38 Rebecca Mieliwocki – 2012 National Teacher of the Year “Common Core is the marlin that’s been out to sea and we’ve been reeling it in and it’s almost here. It’s just beside the boat – it’s huge, it’s beautiful and it has a lot of power. But how we bring it on board, how we handle it, that will require incredible skill, patience, vision, and expertise. Because if we get that wrong, and the fish starts flopping around, it has the power to destroy everything.”
40 How were the CCLS evaluated for cognitive complexity to ensure that each one is developmentally appropriate?
41 “The proposed standards conflict with compelling new research in cognitive science, neuroscience, child development…”Joint Statement of Early Childhood and Education Professionals on the Common Core Standards Initiative (2012)
45 “It is developmentally dangerous and professionally reckless to require all students to master standards that lie outside of normal human cognitive development…”Tienken & OrlichThe School Reform Landscape (2013)
46 What was the research methodology used to “internationally benchmark” the CCLS?
47 “Despite making regular requests for evidence of international benchmarking, I received no material on the academic expectations of other leading nations in math or language and literature.”Sandra StotskyCommon Core Validation Committee Member
49 How is the CCLS focus on higher-order thinking aligned with the current assessments?
50 “The exams will remain predominantly multiple choice “The exams will remain predominantly multiple choice. Heavy reliance on such items continues to promote rote teaching and learning”Strauss (2013)
51 What are concerns of leading literacy experts or groups ?
52 “Changes this significant are not likely to occur successfully without equally significant investments in the knowledge and skills of educators with necessary material supports.” International Reading Association (2012)
53 “…an important hypothesis…” “On the whole, the image of the curriculum implicit in CCSS (and explicit especially in the new documents attempting to spell out implications for instruction) is not visibly research based; it is not based on large-scale reforms that have demonstrated a method for bringing high-needs students to the levels of the Common Core. If that were the case, then the nation would be invited to observe otherwise typical high-needs schools where most of the graduates are flourishing at their colleges. The CCSS represent an important hypothesis, but the problems are far better researched than the pathway forward.”Lucy Calkins, Mary Ehrenworth, and Christopher Lehman (2012) write, “The CCSS claim to be research based, but the vast majority of the research cited supports the fact that all is not well in America’s schools.”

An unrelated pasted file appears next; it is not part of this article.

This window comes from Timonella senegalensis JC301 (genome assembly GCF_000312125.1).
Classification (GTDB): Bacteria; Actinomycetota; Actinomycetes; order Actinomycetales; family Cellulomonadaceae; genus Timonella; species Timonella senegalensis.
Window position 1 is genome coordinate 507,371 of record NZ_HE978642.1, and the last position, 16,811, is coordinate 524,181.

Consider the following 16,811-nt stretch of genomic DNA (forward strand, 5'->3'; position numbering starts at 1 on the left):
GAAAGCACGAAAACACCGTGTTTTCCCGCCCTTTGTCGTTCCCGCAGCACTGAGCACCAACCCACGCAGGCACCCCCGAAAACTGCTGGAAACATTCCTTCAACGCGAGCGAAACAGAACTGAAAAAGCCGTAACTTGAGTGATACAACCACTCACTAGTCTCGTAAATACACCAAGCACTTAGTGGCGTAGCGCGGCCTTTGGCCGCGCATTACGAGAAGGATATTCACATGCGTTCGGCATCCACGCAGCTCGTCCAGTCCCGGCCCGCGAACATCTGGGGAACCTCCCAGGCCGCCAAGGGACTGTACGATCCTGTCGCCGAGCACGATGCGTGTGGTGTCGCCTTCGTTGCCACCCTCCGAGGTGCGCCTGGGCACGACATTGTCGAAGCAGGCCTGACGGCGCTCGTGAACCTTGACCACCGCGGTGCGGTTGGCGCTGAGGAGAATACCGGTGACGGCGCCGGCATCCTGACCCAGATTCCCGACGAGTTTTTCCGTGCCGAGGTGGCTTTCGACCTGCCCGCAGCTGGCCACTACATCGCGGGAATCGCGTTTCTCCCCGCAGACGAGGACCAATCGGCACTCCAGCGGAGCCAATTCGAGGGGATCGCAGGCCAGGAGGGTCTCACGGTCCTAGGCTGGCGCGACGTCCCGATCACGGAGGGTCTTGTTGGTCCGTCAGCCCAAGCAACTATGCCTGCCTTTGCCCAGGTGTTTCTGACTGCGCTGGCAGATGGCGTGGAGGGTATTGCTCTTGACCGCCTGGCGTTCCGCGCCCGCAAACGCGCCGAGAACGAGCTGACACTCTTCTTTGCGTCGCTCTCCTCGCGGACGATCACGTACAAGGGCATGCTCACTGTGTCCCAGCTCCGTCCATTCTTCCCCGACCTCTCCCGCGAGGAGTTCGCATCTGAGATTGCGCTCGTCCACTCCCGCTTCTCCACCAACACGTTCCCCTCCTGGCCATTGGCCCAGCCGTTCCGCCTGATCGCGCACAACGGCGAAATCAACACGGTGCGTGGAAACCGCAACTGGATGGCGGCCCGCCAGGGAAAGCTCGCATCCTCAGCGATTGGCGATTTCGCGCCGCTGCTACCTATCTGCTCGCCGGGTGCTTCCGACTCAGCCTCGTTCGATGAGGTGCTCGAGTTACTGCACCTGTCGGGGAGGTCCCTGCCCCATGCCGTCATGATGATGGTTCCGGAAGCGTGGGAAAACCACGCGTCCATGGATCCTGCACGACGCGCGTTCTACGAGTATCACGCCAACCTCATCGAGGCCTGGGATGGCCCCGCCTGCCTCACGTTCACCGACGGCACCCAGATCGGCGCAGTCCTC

54 What educators developed the Common Core Learning Standards?
57 How were the standards validated and what is the projected return on investment?
58 American Association of School Administrators “The standards have not been validated empirically and no metric has been set to monitor the intended or unintended consequences they will have on the education system and children.”(Tienken, 2012)
59 Brookings Institute (Loveless, 2012) “Despite all the money and effort devoted to developing the Common Core State Standards – not to mention the simmering controversy over their adoption in several states – the study foresees little to no impact on student learning.”(Loveless, 2012)
60 Bill Gates…“If states and school districts feel pressured to rush out new systems, those systems could evaluate teachers unfairly and fail to help teachers improve. That would be a disaster.A flawed execution of a good idea could convince people it is a bad idea – and that could kill this push for reform.”
61 How were the standards aligned with local curriculum before being used to evaluate students and teachers?
64 Campbell’s Law -“The more any quantitative social indicator is used for social decision-making, the more subject it will be to corruption pressures and the more apt it will be to distort and corrupt the social processes it is intended to measure.”
66 TEST PREP &NARROWING OF THE CURRICULUM“Five years after NCLB 60% of districts reported increased instructional time for math and ELA and a 44% decrease in all other subjects.”(Center for Ed Policy 2007)
69 MYTHS ABOUT TESTINGMYTHSSED “REALITY”FIELD REALITY“COMMON CORE ASSESSMENTS REQUIRE TEACHING TO THE TEST.”“The Department has advised districts against rote test prep practices. Rote test prep is a disservice to students and a waste of taxpayer funds. The best preparation for state assessments is a great teacher providing great instruction.”Source: EngageNY October 2013Evidence has shown that in high-stakes test environments, teachers are often pressured to ensure that students achieve on state assessments.The new APPR has added to those pressures.Campbell’s Law